21 February 2012
What should the Minister be doing to encourage foreign direct investment in South Africa?
Nola Brown, Associate Director, Tax at Webber Wentzel says:
"Considerable progress has been made with regard to the stated intention to make South Africa an attractive spring board into, mostly, Africa with the introduction of the "headquarter company" regime. In essence, both SA and foreign investors can use this new structure to ensure a less burdensome tax regime in relation to cross-border activities.
“However, in order to enhance South Africa's attractiveness as a holding company jurisdiction, we also need to see improvements in respect of South African capital gains tax on the sale of foreign subsidiaries by such headquarter companies. It would also be very useful if SARS could release the details regarding the form and manner in which the international headquarter company income tax election must be made.
“In addition, some clarity regarding the proposed introduction of a withholding tax on interest is necessary. Will it in fact be introduced on 1 January 2013? Specifically in light of the fact that it was previously mentioned that the tax authorities would be renegotiating certain double taxation agreements which allowed for a 0% withholding tax on interest, and it is not clear whether this process will be completed by the beginning of next year, when the tax is due to be implemented."
What should the Minister be doing to address the expected shortfall in revenue?
Des Kruger, Director, Tax at Webber Wentzel says:
"While South Africa was perhaps somewhat protected from the negative effects of the world financial meltdown, it is clear that the SA economy has not been progressing as expected. As a result, there is an anticipated shortfall in revenue. The issue is how is this going to be addressed?
“Nothing needs to be done in regard to raising income tax on individuals as 'fiscal drag' operates to increase the tax take even if rates remain the same. Fiscal drag is the term given to the effect of the progressive individual tax rates on increases in remuneration. In essence, an additional R1 of income may push a taxpayer into a higher tax bracket, resulting in that R1 being taxed at a higher marginal tax rate.
“Given that the worldwide trend is to reduce corporate tax in an effort to kick-start the economy, it is highly unlikely that any changes will be made to the rate of corporate tax.
“A number of European countries have increased their VAT rates to try and balance their budgets. While the SA VAT rate is relatively low in comparison to many other jurisdictions, because VAT is perceived to disproportionately impact the poor, it would be political suicide to increase the rate without at least introducing further relief in respect of so-called basic goods. This in a sense then requires a higher general rate to derive the requisite revenue. SA, in line, with international trends, provides relief for a few basic foodstuffs, such as milk, brown bread, maize meal and vegetables, but there would no doubt be pressure to provide extended relief.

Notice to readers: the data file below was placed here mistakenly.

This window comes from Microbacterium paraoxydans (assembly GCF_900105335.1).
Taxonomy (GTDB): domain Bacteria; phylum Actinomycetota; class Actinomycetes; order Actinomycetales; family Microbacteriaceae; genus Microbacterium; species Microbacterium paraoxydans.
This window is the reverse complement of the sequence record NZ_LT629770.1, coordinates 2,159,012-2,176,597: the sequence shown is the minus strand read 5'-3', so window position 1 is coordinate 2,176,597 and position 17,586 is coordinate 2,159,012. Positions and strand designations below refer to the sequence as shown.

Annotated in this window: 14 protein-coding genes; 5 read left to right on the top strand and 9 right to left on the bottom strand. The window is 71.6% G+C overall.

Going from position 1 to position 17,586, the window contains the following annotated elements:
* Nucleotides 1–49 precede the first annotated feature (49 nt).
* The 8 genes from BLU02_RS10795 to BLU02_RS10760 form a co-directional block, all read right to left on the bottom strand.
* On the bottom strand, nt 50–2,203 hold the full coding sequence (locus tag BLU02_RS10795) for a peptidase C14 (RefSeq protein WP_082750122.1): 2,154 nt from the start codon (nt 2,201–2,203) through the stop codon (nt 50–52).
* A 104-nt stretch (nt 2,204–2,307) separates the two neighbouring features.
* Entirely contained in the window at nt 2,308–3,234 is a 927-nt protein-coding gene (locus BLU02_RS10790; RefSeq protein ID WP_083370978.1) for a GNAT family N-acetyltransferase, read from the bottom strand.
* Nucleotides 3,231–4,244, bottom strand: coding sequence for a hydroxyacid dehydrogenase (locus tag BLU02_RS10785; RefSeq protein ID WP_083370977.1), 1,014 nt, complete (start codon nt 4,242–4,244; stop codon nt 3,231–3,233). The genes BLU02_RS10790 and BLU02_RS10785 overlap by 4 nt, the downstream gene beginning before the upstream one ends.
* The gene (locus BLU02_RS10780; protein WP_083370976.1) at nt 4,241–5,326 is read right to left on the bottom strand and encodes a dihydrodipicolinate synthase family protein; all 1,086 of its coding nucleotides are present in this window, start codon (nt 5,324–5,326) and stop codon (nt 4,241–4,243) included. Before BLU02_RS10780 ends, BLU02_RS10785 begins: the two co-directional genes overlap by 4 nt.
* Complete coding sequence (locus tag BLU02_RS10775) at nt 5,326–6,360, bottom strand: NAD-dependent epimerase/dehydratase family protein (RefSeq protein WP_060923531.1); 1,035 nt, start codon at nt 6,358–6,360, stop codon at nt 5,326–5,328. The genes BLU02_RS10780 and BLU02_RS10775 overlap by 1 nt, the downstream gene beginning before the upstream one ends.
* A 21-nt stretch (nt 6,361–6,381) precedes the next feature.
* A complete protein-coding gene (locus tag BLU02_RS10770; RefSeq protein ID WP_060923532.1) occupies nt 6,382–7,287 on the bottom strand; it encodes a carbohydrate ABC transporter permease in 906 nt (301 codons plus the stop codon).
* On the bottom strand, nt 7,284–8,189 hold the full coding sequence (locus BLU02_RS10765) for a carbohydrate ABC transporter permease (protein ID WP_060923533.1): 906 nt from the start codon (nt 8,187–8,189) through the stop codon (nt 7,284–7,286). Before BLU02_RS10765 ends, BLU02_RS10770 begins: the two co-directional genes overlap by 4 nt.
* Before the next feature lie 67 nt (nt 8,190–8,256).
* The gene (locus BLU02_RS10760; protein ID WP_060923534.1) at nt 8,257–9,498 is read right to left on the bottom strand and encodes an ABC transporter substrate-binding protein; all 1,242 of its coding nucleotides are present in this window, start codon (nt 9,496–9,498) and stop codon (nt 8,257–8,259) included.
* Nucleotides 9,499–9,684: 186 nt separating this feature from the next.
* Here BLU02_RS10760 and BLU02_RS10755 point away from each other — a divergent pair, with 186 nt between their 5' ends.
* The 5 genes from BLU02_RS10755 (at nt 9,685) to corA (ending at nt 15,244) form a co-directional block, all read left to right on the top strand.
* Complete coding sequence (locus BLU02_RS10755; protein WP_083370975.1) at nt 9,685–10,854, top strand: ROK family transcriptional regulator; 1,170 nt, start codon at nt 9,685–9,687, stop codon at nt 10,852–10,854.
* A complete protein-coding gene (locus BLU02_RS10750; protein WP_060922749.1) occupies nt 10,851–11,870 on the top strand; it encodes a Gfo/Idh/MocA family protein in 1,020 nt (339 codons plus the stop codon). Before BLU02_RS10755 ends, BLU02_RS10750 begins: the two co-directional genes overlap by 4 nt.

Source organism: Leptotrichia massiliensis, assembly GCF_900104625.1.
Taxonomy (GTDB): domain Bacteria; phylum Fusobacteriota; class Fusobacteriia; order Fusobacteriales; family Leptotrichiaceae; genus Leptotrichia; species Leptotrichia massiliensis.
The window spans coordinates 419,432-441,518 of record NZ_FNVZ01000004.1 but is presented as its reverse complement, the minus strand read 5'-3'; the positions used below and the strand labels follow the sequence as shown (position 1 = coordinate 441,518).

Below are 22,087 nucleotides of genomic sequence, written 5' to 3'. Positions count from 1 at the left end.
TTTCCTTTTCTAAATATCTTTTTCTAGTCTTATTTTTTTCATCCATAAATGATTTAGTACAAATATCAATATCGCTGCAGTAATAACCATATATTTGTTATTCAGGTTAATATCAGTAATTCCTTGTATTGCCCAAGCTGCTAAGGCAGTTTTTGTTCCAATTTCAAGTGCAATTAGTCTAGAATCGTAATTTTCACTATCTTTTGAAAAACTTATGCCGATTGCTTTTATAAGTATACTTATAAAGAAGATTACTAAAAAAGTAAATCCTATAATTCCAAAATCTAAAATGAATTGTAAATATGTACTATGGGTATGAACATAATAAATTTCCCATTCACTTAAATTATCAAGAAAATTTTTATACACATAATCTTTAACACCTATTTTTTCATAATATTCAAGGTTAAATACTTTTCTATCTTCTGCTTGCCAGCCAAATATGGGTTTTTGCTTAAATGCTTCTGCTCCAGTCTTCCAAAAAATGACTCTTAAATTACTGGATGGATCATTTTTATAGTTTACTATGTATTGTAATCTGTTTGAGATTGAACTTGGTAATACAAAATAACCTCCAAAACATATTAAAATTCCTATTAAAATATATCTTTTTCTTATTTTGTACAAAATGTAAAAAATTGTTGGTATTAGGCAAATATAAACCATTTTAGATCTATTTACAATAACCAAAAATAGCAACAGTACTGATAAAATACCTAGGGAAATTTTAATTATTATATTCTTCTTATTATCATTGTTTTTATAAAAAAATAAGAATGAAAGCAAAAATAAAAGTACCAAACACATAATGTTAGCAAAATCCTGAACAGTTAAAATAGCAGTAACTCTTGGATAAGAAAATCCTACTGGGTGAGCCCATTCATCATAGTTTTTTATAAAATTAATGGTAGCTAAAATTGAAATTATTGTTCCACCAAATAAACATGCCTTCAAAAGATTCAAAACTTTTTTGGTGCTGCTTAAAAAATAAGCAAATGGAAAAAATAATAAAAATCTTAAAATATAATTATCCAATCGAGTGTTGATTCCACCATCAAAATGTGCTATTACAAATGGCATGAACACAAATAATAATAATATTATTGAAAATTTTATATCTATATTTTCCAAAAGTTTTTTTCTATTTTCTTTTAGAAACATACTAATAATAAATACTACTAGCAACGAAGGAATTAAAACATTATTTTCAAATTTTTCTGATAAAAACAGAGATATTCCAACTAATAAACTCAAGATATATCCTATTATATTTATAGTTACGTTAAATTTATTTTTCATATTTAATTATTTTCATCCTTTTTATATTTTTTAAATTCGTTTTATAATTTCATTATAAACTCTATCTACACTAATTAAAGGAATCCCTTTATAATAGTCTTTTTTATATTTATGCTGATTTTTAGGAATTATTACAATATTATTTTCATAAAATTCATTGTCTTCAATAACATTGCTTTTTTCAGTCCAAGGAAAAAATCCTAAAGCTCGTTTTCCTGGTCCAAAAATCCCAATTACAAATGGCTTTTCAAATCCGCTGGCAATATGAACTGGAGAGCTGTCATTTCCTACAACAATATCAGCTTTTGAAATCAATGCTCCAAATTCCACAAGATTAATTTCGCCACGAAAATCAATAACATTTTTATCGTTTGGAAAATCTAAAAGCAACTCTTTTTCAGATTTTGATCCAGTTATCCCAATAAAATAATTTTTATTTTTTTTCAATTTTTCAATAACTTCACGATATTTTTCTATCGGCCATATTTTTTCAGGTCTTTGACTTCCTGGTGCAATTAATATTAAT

“An obvious source of revenue is through capital gains tax. At present SARS does not apply tax to the full amount of the capital gain. It only applies tax to 25% in the case of individuals and to 50% in the case of corporates and trusts. Increasing these so-called inclusion rates would provide significant additional income and would, in my opinion, be the most politically palatable approach to increasing revenue and overcoming the shortfall."
Ends (569 words)
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About Webber Wentzel
Webber Wentzel is one of the leading corporate law firms in Africa. Webber Wentzel provides clients with legal support for their operations across Africa having advised clients in Angola, Botswana and Nigeria, amongst others. Work in Africa represents a significant and growing part of the firm’s practice.
Recently the International Bar Association’s official research partner, Who’s Who Legal, named Webber Wentzel as South African Law Firm of the Year 2011. The South African offices are situated in Johannesburg, Cape Town and Rustenburg.
The firm is now part of ALN, an established group of Africa’s foremost law firms, the largest and only one of its kind on the African continent. Founded nine years ago, ALN’s African coverage currently extends to 12 African countries.
With the inclusion of Webber Wentzel, ALN consists of over 580 lawyers on the ground in Africa. The size of the group and its multi-lateral nature distinguish it from any network, association or international law firm with offices in African countries. More importantly the alignment creates a pan-African platform for ALN members to work together on an integrated basis on multi-jurisdictional projects.
Webber Wentzel has a staff complement of 750 people. More than 100 of the professional staff are black. The firm holds a Level Four B-BBEE rating.
The professional staff provide high-quality service to meet the multiple and varying needs of a powerful client base that includes many of the South Africa’s Top 100 companies in mining, banking, insurance, media, property and telecommunications.
Webber Wentzel has 21 practice groups covering virtually the entire spectrum of legal endeavour.
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